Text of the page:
Fast-food restaurants were a little bit slower Thursday in New York City. Hundreds of workers staged a one-day strike in what organizers are calling the biggest job action ever in that industry. It's a growing segment of the economy, but workers complain that fast-food jobs don't pay enough to survive in New York City.
Here is some distraction from the serious news of the day. It's a video of Kid President — yes, he of the viral "pep-talk" video — on a visit to the Oval Office. His tour guide is none other than President Obama:
It's life, but not as we know it. Researchers in the Netherlands have found that a microbe from deep beneath the ocean can breathe a major ingredient in rocket fuel. The discovery suggests that early life may have used many different kinds of chemicals besides oxygen to survive and thrive.
What comes to mind when you think of Chinese food? Is it takeout, thick sauces or deep-fried meat? Cookbook author Fuchsia Dunlop wants to change that.
"Really, the traditional diet is all about vegetables," she says. "In the past, most people couldn't afford to eat much meat, so they had to concentrate on making their everyday vegetarian produce taste sensational."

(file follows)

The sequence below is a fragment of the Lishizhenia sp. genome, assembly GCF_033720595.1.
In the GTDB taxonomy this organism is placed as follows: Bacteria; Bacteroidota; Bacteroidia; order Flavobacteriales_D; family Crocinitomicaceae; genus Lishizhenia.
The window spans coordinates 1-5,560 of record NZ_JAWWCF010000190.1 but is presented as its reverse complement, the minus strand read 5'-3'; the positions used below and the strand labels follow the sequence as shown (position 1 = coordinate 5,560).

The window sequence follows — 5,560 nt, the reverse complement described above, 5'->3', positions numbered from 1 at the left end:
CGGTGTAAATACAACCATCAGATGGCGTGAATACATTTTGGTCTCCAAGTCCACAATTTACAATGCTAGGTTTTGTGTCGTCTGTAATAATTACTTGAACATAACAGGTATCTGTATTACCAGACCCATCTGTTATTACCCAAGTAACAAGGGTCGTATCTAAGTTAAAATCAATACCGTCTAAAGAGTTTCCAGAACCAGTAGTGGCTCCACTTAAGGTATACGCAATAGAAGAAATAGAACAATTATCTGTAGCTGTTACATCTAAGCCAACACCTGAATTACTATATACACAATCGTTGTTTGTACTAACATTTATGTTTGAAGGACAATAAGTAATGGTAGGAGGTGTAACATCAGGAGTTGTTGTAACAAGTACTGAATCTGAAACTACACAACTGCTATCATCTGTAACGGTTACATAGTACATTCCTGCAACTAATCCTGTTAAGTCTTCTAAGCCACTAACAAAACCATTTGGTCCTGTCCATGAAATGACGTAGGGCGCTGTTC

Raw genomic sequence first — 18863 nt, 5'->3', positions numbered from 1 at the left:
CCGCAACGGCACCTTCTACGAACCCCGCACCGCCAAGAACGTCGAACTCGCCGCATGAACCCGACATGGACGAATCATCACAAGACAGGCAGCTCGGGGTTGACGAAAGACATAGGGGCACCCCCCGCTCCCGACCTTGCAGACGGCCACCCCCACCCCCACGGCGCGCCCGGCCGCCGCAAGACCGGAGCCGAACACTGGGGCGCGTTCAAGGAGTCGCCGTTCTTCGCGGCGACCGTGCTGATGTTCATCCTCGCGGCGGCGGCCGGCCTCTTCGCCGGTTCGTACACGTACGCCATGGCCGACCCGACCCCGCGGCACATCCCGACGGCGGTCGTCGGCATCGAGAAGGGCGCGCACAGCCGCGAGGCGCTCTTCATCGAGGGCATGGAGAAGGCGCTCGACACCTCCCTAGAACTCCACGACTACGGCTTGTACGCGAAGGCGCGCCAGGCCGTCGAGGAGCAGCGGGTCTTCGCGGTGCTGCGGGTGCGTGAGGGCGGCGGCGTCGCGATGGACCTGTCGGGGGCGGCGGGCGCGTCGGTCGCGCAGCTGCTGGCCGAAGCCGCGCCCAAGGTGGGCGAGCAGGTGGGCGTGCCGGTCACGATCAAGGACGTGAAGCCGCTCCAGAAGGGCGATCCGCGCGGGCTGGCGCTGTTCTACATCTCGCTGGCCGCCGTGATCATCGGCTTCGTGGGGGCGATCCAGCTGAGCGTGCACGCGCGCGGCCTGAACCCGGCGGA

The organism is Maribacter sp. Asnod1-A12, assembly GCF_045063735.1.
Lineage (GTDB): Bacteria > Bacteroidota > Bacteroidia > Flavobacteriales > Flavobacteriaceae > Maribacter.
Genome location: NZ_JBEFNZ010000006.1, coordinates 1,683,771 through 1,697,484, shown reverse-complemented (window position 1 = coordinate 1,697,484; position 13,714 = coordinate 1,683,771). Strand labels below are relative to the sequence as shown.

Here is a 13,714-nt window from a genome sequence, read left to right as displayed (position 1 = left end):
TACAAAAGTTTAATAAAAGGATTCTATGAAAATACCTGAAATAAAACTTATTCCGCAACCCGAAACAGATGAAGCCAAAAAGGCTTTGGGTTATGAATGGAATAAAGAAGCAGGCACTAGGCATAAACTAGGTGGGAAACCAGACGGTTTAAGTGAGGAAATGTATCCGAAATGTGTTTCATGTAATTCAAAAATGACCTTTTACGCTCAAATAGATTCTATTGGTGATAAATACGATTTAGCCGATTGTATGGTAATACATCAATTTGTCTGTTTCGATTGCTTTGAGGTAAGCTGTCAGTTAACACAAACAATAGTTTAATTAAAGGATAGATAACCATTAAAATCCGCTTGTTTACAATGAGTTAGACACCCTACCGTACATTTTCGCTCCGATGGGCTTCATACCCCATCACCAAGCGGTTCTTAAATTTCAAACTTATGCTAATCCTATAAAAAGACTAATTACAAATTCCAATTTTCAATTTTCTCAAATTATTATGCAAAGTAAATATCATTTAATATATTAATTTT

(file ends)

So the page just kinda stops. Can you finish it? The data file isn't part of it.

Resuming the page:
If you want to tell a story, the professional tale-spinners say, make something happen.
That's true, but a happening can be defined as elastically as the teller needs it to be. Sometimes it's a shift in a character's inner landscape — a change in her responses to the common hurts and losses that she's lugged around from childhood — that moves us more than a third-act gunshot ever could.
Let's just get this out of the way up front: Fede Alvarez's remake of Sam Raimi's horror classic The Evil Dead can't hold a candle, shotgun or revving chainsaw to the original.
Raimi's 1981 debut is a masterpiece of punk filmmaking, a bunch of young enthusiasts who barely knew what they were doing, going out into the woods and stumbling blindly into the creation of a ragged landmark — largely because they didn't know, didn't care or didn't have the money to do it the way it was supposed to be done.
In theory, it's romantic to watch young couples struggling. We're used to seeing 'em in movies from the '30s, '40s and onward: He makes only enough money to put beans, not steak, on the table. She stretches the meager dollars he brings home by whipping up cheerful curtains patched together from fabric scraps. They may be poor, but they have love on their side, and if they work together, a comfortable and happy life — including the babies that will eventually come — will be theirs.